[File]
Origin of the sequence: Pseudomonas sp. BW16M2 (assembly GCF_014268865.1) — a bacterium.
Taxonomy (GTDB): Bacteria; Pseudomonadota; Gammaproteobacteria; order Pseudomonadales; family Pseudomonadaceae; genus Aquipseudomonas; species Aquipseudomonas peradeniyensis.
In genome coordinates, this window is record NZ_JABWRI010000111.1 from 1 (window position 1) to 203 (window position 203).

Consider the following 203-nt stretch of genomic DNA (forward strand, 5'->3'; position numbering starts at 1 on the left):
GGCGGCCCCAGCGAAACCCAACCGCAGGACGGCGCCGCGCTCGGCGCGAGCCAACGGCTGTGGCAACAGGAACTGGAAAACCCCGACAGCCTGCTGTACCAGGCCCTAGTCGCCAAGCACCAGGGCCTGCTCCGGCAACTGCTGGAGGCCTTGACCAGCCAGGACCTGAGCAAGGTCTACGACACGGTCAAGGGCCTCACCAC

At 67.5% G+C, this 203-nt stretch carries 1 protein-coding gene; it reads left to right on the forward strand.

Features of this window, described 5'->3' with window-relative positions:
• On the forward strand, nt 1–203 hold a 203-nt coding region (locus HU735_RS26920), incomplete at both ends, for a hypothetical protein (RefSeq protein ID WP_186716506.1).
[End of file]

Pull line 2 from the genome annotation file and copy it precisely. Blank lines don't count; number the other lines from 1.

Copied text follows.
Taxonomy (GTDB): Bacteria; Pseudomonadota; Gammaproteobacteria; order Pseudomonadales; family Pseudomonadaceae; genus Aquipseudomonas; species Aquipseudomonas peradeniyensis.